The chosen people

I read the articleat thekansan.com: "Here's how we're putting Southern style into Hanukkah this year" (Nov 29). While food takes a prominent place at festive holiday tables, it is also good to remember the holidays in America had their own "Southern beginnings" or footholds in America's earliest colonial days.

One of my favorite hymns is : "Holy, Holy, Holy". The first stanza begins:

"1. Holy, holy, holy! Lord God Almighty!

Early in the morning our song shall rise to thee.

Holy, holy, holy! Merciful and mighty,

God in three persons, blessed Trinity! "

It is vitally important to remember the "Reason for the Season" which is the solemn remembrance of the celebration of birth of Jesus Christ. I, myself, am a Christian, yet I am very mindful of our Judeo-Christian heritage.

Jesus himself was a Jew; and I firmly believe that the Jews are "God's chosen people" and that all Christians are wise to accept that fact. A few think it is compromising their faith. Not so. Christianity sprang from Judaism.

When I was in second grade at Rose Hill schools, our class took a field trip to Temple Em-anuel in Wichita. I knew that there were some Jews who played a pivotal role in America's Founding as a nation. In fact, Jews were in Charleston, South Carolina as early as 1695.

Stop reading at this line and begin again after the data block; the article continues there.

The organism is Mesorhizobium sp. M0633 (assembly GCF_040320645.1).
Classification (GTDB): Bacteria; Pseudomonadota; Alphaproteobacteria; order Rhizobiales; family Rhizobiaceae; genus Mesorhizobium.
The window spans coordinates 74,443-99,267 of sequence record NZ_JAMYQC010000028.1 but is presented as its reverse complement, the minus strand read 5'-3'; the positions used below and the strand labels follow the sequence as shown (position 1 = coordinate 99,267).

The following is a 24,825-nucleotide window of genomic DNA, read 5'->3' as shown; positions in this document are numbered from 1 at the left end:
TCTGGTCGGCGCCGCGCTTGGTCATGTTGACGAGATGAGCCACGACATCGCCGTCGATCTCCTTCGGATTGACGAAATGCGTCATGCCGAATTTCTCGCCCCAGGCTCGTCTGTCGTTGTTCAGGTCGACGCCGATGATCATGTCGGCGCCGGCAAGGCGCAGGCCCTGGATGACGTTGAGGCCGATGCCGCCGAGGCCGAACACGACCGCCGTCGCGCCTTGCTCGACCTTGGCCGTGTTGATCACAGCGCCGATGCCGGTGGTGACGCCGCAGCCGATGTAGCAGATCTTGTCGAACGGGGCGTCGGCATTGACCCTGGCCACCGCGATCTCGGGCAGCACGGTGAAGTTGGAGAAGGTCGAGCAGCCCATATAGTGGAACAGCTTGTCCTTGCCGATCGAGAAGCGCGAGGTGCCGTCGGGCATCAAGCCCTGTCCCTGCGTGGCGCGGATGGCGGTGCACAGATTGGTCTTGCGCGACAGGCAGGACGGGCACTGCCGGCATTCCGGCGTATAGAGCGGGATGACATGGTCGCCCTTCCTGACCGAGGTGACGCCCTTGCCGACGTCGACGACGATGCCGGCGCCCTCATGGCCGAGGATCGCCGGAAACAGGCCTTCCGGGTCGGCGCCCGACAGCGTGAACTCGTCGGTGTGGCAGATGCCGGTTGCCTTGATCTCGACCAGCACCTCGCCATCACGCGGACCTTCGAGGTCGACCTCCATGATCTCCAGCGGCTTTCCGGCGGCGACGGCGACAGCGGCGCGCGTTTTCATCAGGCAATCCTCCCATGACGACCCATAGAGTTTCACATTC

Recently, I have contacted Jewish rabbis in Omaha, Nebraska; Denver, Colorado; Toronto, Ontario, Canada; Shreveport, Louisiana; and one very famous rabbi in Tyler, Texas. Perhaps on of the most enlightening opinion came from Charleston, South Carolina.

It read:

While it is indeed unusual for the word “Kadosh” to appear in a synagogue’s name, the prefix K.K. was often a part of the official name of many congregations for quite some time. It stood for “K’hilah K’dosha” (or Kahal Kadosh) meaning: “Holy Congregation,” and was basically a way of including the concept, if not the word, “synagogue” in the name of the congregation. At age 18, I joined a fraternal order (not a religious order) the Scottish Rite and I learned that "KADOSH" means "HOLY". The next year, I joined an allied group, the York Rite which reminded everyone that EMMANUEL means "God is with Us". How fitting. Let us remember the reason for the season.

— James A. Marples, Esbon